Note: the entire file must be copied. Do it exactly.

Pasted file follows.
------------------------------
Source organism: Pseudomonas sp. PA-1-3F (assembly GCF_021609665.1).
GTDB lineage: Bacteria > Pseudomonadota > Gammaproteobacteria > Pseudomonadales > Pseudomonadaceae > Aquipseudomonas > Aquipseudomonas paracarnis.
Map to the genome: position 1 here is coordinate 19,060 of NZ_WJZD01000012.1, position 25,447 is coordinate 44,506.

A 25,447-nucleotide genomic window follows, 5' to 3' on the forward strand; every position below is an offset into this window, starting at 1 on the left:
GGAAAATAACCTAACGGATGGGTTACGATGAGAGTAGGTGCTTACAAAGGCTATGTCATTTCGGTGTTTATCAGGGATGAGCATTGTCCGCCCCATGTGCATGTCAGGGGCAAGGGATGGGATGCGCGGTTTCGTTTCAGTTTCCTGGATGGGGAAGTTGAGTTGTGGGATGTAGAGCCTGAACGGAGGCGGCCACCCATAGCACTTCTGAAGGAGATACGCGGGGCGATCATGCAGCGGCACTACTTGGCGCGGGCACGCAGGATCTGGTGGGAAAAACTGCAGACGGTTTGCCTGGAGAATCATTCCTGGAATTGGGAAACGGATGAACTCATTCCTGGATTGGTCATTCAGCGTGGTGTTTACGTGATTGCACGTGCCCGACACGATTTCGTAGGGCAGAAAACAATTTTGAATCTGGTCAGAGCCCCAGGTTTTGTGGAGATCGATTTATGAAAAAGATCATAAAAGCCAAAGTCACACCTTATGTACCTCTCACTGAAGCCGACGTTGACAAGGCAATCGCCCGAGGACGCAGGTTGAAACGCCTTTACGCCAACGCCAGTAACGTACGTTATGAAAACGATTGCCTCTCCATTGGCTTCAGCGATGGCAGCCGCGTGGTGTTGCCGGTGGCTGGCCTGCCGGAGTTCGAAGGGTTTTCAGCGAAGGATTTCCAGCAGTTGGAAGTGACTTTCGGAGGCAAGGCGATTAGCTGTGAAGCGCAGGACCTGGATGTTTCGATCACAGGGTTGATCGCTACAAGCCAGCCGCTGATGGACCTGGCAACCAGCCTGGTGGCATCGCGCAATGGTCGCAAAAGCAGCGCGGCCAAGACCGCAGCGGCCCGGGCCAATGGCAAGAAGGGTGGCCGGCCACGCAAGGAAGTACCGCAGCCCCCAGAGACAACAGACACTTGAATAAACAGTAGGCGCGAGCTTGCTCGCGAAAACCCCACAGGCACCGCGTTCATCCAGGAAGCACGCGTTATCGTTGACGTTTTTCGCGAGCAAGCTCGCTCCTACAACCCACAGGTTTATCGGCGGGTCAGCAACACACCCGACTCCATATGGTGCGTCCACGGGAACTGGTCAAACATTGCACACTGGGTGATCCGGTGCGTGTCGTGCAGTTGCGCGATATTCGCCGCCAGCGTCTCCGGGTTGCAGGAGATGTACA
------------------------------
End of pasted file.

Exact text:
Source organism: Pseudomonas sp. PA-1-3F (assembly GCF_021609665.1).
GTDB lineage: Bacteria > Pseudomonadota > Gammaproteobacteria > Pseudomonadales > Pseudomonadaceae > Aquipseudomonas > Aquipseudomonas paracarnis.
Map to the genome: position 1 here is coordinate 19,060 of NZ_WJZD01000012.1, position 25,447 is coordinate 44,506.

A 25,447-nucleotide genomic window follows, 5' to 3' on the forward strand; every position below is an offset into this window, starting at 1 on the left:
GGAAAATAACCTAACGGATGGGTTACGATGAGAGTAGGTGCTTACAAAGGCTATGTCATTTCGGTGTTTATCAGGGATGAGCATTGTCCGCCCCATGTGCATGTCAGGGGCAAGGGATGGGATGCGCGGTTTCGTTTCAGTTTCCTGGATGGGGAAGTTGAGTTGTGGGATGTAGAGCCTGAACGGAGGCGGCCACCCATAGCACTTCTGAAGGAGATACGCGGGGCGATCATGCAGCGGCACTACTTGGCGCGGGCACGCAGGATCTGGTGGGAAAAACTGCAGACGGTTTGCCTGGAGAATCATTCCTGGAATTGGGAAACGGATGAACTCATTCCTGGATTGGTCATTCAGCGTGGTGTTTACGTGATTGCACGTGCCCGACACGATTTCGTAGGGCAGAAAACAATTTTGAATCTGGTCAGAGCCCCAGGTTTTGTGGAGATCGATTTATGAAAAAGATCATAAAAGCCAAAGTCACACCTTATGTACCTCTCACTGAAGCCGACGTTGACAAGGCAATCGCCCGAGGACGCAGGTTGAAACGCCTTTACGCCAACGCCAGTAACGTACGTTATGAAAACGATTGCCTCTCCATTGGCTTCAGCGATGGCAGCCGCGTGGTGTTGCCGGTGGCTGGCCTGCCGGAGTTCGAAGGGTTTTCAGCGAAGGATTTCCAGCAGTTGGAAGTGACTTTCGGAGGCAAGGCGATTAGCTGTGAAGCGCAGGACCTGGATGTTTCGATCACAGGGTTGATCGCTACAAGCCAGCCGCTGATGGACCTGGCAACCAGCCTGGTGGCATCGCGCAATGGTCGCAAAAGCAGCGCGGCCAAGACCGCAGCGGCCCGGGCCAATGGCAAGAAGGGTGGCCGGCCACGCAAGGAAGTACCGCAGCCCCCAGAGACAACAGACACTTGAATAAACAGTAGGCGCGAGCTTGCTCGCGAAAACCCCACAGGCACCGCGTTCATCCAGGAAGCACGCGTTATCGTTGACGTTTTTCGCGAGCAAGCTCGCTCCTACAACCCACAGGTTTATCGGCGGGTCAGCAACACACCCGACTCCATATGGTGCGTCCACGGGAACTGGTCAAACATTGCACACTGGGTGATCCGGTGCGTGTCGTGCAGTTGCGCGATATTCGCCGCCAGCGTCTCCGGGTTGCAGGAGATGTACA